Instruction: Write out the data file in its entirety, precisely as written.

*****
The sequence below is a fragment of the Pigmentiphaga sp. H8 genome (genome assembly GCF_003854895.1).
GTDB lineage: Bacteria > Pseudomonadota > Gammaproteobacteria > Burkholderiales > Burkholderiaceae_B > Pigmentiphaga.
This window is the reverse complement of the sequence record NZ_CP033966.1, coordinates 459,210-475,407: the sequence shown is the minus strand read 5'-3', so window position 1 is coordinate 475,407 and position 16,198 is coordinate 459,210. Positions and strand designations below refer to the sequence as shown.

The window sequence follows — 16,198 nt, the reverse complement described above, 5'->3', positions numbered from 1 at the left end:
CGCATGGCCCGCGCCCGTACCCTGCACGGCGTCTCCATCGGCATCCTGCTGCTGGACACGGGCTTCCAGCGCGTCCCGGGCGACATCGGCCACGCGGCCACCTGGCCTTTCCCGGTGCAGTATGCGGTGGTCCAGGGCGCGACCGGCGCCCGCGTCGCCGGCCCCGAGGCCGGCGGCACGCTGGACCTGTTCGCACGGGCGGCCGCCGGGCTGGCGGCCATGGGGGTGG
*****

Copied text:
The sequence below is a fragment of the Pigmentiphaga sp. H8 genome (genome assembly GCF_003854895.1).
GTDB lineage: Bacteria > Pseudomonadota > Gammaproteobacteria > Burkholderiales > Burkholderiaceae_B > Pigmentiphaga.
This window is the reverse complement of the sequence record NZ_CP033966.1, coordinates 459,210-475,407: the sequence shown is the minus strand read 5'-3', so window position 1 is coordinate 475,407 and position 16,198 is coordinate 459,210. Positions and strand designations below refer to the sequence as shown.

The window sequence follows — 16,198 nt, the reverse complement described above, 5'->3', positions numbered from 1 at the left end:
CGCATGGCCCGCGCCCGTACCCTGCACGGCGTCTCCATCGGCATCCTGCTGCTGGACACGGGCTTCCAGCGCGTCCCGGGCGACATCGGCCACGCGGCCACCTGGCCTTTCCCGGTGCAGTATGCGGTGGTCCAGGGCGCGACCGGCGCCCGCGTCGCCGGCCCCGAGGCCGGCGGCACGCTGGACCTGTTCGCACGGGCGGCCGCCGGGCTGGCGGCCATGGGGGTGG